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The Jeffersonian cyclopedia;

a comprehensive collection of the views of Thomas Jefferson classified and arranged in alphabetical order under nine thousand titles relating to government, politics, law, education, political economy, finance, science, art, literature, religious freedom, morals, etc.;

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3457. GEORGE IV., Character of.—
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3457. GEORGE IV., Character of.—

As the character of the Prince of Wales is becoming
interesting, I have endeavored to learn
what it truly is. This is less difficult in his case
than in that of other persons of rank, because
he has taken no pains to hide himself from the
world. * * * The total of his education
was the learning a little Latin, but he speaks
French without the slightest foreign accent,
from the circumstance that, when very young,
his father had put only French servants about
him. He has not a single element of mathematics,
of natural or moral philosophy, or of
any other science on earth, nor has the society
he has kept been such as to supply the void of
education. It has been of the lowest, the most
illiterate and profligate persons of the Kingdom,
without choice of rank or mind, and with whom
the subjects of conversation are only horses,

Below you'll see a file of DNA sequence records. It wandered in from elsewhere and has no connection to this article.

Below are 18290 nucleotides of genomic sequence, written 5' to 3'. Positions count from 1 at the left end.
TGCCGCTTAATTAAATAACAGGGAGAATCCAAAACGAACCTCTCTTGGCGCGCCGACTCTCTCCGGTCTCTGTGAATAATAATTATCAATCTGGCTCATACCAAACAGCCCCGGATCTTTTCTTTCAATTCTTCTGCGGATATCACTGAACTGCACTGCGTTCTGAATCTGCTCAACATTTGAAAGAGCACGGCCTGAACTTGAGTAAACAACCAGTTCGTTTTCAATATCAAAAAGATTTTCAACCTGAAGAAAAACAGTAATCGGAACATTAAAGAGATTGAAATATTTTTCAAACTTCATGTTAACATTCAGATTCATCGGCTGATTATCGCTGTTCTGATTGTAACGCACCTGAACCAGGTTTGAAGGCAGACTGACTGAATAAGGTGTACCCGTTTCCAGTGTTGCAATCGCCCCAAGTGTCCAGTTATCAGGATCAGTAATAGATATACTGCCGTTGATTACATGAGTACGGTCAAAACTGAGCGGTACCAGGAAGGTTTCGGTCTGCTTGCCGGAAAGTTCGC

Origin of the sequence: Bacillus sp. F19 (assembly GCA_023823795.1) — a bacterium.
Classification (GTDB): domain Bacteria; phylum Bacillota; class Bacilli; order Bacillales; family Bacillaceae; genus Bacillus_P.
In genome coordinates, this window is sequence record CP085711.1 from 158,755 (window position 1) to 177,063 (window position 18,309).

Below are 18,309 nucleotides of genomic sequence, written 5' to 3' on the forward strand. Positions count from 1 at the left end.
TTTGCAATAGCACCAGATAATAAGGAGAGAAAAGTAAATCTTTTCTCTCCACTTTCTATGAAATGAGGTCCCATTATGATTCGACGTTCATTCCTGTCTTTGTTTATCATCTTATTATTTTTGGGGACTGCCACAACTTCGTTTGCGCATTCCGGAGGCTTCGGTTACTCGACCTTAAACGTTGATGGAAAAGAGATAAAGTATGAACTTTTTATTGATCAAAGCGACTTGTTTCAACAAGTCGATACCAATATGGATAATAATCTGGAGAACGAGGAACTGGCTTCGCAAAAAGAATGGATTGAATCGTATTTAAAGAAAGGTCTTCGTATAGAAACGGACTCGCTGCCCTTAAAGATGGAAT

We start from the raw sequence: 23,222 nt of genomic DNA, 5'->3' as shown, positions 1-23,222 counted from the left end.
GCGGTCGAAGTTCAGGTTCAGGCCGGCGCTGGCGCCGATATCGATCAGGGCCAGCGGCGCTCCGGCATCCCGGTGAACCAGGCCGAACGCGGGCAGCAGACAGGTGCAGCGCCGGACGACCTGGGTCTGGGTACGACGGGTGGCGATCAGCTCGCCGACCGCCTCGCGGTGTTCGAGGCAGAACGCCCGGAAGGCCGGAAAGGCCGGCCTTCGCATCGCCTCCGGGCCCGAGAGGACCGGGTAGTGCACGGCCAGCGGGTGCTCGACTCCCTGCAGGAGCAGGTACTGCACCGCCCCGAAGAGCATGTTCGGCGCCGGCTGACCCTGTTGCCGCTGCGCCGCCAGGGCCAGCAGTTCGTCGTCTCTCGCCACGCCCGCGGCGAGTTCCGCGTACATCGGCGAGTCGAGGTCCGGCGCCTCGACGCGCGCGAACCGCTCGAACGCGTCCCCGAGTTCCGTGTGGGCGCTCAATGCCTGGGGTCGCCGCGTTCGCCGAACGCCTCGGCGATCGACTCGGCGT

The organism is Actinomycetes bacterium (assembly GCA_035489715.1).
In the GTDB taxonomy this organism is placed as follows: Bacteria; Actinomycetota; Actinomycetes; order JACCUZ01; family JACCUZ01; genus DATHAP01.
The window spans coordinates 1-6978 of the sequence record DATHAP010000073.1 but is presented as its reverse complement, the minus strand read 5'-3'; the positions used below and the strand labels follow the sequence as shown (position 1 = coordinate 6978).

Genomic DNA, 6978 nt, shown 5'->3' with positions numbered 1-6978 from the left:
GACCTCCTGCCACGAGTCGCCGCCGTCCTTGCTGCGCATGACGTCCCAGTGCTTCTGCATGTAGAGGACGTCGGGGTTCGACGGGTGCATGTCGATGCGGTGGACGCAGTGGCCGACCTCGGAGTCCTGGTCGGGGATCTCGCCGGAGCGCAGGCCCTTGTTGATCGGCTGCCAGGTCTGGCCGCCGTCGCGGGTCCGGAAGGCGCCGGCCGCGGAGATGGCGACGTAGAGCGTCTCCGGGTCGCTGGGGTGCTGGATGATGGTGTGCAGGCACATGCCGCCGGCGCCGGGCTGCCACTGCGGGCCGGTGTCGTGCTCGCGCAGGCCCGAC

drinking-matches, bawdy houses, and in terms
the most vulgar. The young nobility, who begin
by associating with him, soon leave him,
disgusted with the insupportable profligacy of
his society; and Mr. Fox, who has been supposed
his favorite, and not over-nice in the
choice of company, would never keep him company
habitually. In fact, he never associated
with a man of sense. He has not a single idea
of justice, morality, religion, or of the rights of
men, or any anxiety for the opinion of the
world. He carries that indifference for fame
so far, that he would probably be hurt were he
to lose his throne, provided he could be assured
of having always meat, drink, horses and women.
* * * He had a fine person, but it is
becoming coarse. He possesses good native
common sense, is affable, polite and very good-humored.
* * * The Duke of York, who
was for some time cried up as the prodigy of
the family, is as profligate, and of less understanding.—
To John Jay, Washington ed. ii, 559. Ford ed., v, 60.
(P. 1789)